Rosebud Theatre presents
The Skin of Our Teeth by Thornton Wilder
March 31 through June 3
(Photo: Cast of The Skin of Our Teeth)
Actor Declan O’Reilly didn’t need a hard sell to be convinced to return to perform at Rosebud a second time.
In the summer of 2016, he was part of the cast of Tent Meeting, his first time performing at Rosebud since relocating from Toronto to Calgary several years earlier, where he’s become a familiar figure on the city’s stages, in shows such as Theatre Calgary’s A Christmas Carol and most recently in The Audience.
“The place has a charm,” O’Reilly says. “It has a feeling about it that is really quite wonderful, so when Morris asked if I’d be interested in coming back to do another show, I said absolutely – without even really asking what the show might be!”
That’s when Ertman informed him that the play he had in mind was Thornton Wilder’s Pulitzer Prize-winning comedy The Skin of Our Teeth, which opens in Rosebud March 31.
It’s a play-within-a-play, that touches on a host of contemporary-seeming topics, including climate change, refugees, the sanctity of the family, and the end of the world.
The catch? It had its world premiere in 1942.
Holy horse and buggy!
“When he approached me,” O’Reilly says, “and said we’re going to do The Skin of Our Teeth, I said, you’ve got to be kidding me! That’s a heck of a show – and a bit of a chestnut – and Morris said no, I think you need to give it another read.
“So I sat down and read the script,” he says, “and I was so shocked at how poignant and how timely that script is after – you know – three-quarters of a century, how this piece of theatre that’s quite wacky and quite allegorical, is still relevant to today.”
O’Reilly said yes to playing Mr Antrobus, the family patriarch in a story that unfolds over thousands of years, and features a cast of characters that include refugees such as Homer, Moses and Aristotle, a house pet that’s a 30-foot long brontosaurus puppet, and an Ice Age.
For director Morris Ertman, tackling Wilder’s unique blend of backstage comedy, family drama, and ultimately, humanistic storytelling is both thrilling – and a bit terrifying.
“Thornton Wilder,” Ertman says, “singlehandedly informed everything I believe about the theatre.”
While he successfully directed a production of Our Town in 2013, Ertman was always a little hesitant to take on the task of presenting The Skin of Our Teeth, which – in addition to all those big, juicy themes – is very much about the lunacy of life in the theatre, creating a show that’s a unique blend of big ideas and big comedy.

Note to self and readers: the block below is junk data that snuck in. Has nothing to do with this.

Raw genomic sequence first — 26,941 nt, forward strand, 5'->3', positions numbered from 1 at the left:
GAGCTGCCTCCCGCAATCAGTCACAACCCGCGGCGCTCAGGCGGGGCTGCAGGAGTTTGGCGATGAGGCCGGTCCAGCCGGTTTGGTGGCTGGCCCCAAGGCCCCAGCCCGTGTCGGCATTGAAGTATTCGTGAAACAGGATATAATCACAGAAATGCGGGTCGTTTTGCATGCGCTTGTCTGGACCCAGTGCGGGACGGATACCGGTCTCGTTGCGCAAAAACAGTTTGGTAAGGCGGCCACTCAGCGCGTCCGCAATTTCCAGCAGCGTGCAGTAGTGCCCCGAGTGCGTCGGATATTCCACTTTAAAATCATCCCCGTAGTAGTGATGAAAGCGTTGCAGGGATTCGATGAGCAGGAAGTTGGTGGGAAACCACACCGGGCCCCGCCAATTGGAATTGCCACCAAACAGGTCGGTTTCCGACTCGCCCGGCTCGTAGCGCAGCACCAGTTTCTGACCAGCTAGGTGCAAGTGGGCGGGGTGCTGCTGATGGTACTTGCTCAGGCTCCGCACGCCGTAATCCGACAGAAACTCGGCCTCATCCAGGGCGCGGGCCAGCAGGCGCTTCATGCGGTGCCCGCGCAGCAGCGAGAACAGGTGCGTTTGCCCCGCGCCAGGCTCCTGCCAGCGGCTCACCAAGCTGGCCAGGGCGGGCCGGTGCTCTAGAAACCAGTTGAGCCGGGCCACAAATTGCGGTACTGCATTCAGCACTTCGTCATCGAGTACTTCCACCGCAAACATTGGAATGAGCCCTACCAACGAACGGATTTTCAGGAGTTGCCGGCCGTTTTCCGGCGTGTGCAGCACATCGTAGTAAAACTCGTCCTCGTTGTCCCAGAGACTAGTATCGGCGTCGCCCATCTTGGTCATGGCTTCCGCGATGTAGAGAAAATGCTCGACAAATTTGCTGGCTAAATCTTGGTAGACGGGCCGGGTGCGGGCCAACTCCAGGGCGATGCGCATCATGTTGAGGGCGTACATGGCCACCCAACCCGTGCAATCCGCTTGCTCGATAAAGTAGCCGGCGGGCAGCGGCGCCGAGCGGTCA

“I was very afraid of this show,” he says, “but the person who kept faith in this show was my wife, Joanne, because I lit a production of it in university years and years ago and Joanne still remembers laughing herself crazy through that play and finding it so entertaining.”
“The audience,” he adds, “ is going to go on just an incredibly wonderful ride.”
That’s partly because no matter what misfortune – or misbehaviour – befalls his characters, Wilder never succumbs to cynicism in his storytelling.
His work has survived nearly a century because he does American dreams better than almost any other American playwright, Ertman says.
“He demonstrates incredible faith in human beings,” Ertman says, “and I think he’s in love with humanity. He’s just in love with people – and even the people (in the play) that are seemingly despicable…there’s room for all in Thornton Wilder’s world.”
Part of that is Wilder’s text, and part of it is Rosebud’s roster of impressive acting talent, including Heather Pattengale, who plays Sabina, along with relative (Rosebud) newcomers, such as O’Reilly.
“I hold them (actors) up as high priests of the heart,” Ertman says, “because they take us on that journey – and they do it transparently in the theatre in ways that aren’t edited together (like film actors).
“Everything (they do) – from the training, on to the work they do on the stage – has everything to do with open-heartedness.”
Of course, open-heartedness also brings with it a degree of vulnerability and emotional risk – requiring an enormous degree of faith all its own.
“Theatre is a place that requires extraordinary faith,” Ertman says, “which has nothing to do with religion …and if you can bring that to the stage (each night) – faith in acting, faith in your scene partner, faith in your audience – your openness to one another – yes, (and faith) to your writer…well, that’s what you long for in the theatre.”
For O’Reilly, that faith extends to the connection an actor makes each evening with the audience – which is why he’s anxious to head back to the stage at Rosebud.
“The audiences down in Rosebud are fantastic,” O’Reilly says. “They’re very astute and very committed and highly loyal, so I’m hoping there’s great success with this one (too), because I think it’s a good story and there’s potential to have a really good theatre afternoon or night out.”
Stephen Hunt is the 2017 Rosebud Writer-in-Residence. Read it at thehalfstep.live
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